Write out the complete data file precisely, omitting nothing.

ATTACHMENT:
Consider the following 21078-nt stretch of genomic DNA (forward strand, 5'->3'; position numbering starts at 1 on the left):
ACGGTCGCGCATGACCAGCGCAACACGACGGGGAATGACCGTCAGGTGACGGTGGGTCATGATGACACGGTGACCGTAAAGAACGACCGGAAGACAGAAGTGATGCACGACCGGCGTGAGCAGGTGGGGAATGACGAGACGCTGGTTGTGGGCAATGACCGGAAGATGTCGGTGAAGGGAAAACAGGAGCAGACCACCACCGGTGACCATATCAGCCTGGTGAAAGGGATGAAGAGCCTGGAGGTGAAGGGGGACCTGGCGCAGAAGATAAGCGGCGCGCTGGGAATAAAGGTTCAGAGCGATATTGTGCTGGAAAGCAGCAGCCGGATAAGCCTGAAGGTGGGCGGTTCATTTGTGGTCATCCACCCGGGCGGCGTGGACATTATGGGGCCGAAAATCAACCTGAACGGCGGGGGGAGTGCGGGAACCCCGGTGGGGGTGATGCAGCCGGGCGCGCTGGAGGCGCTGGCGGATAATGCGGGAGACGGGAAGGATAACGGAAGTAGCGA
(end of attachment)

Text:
Consider the following 21078-nt stretch of genomic DNA (forward strand, 5'->3'; position numbering starts at 1 on the left):
ACGGTCGCGCATGACCAGCGCAACACGACGGGGAATGACCGTCAGGTGACGGTGGGTCATGATGACACGGTGACCGTAAAGAACGACCGGAAGACAGAAGTGATGCACGACCGGCGTGAGCAGGTGGGGAATGACGAGACGCTGGTTGTGGGCAATGACCGGAAGATGTCGGTGAAGGGAAAACAGGAGCAGACCACCACCGGTGACCATATCAGCCTGGTGAAAGGGATGAAGAGCCTGGAGGTGAAGGGGGACCTGGCGCAGAAGATAAGCGGCGCGCTGGGAATAAAGGTTCAGAGCGATATTGTGCTGGAAAGCAGCAGCCGGATAAGCCTGAAGGTGGGCGGTTCATTTGTGGTCATCCACCCGGGCGGCGTGGACATTATGGGGCCGAAAATCAACCTGAACGGCGGGGGGAGTGCGGGAACCCCGGTGGGGGTGATGCAGCCGGGCGCGCTGGAGGCGCTGGCGGATAATGCGGGAGACGGGAAGGATAACGGAAGTAGCGA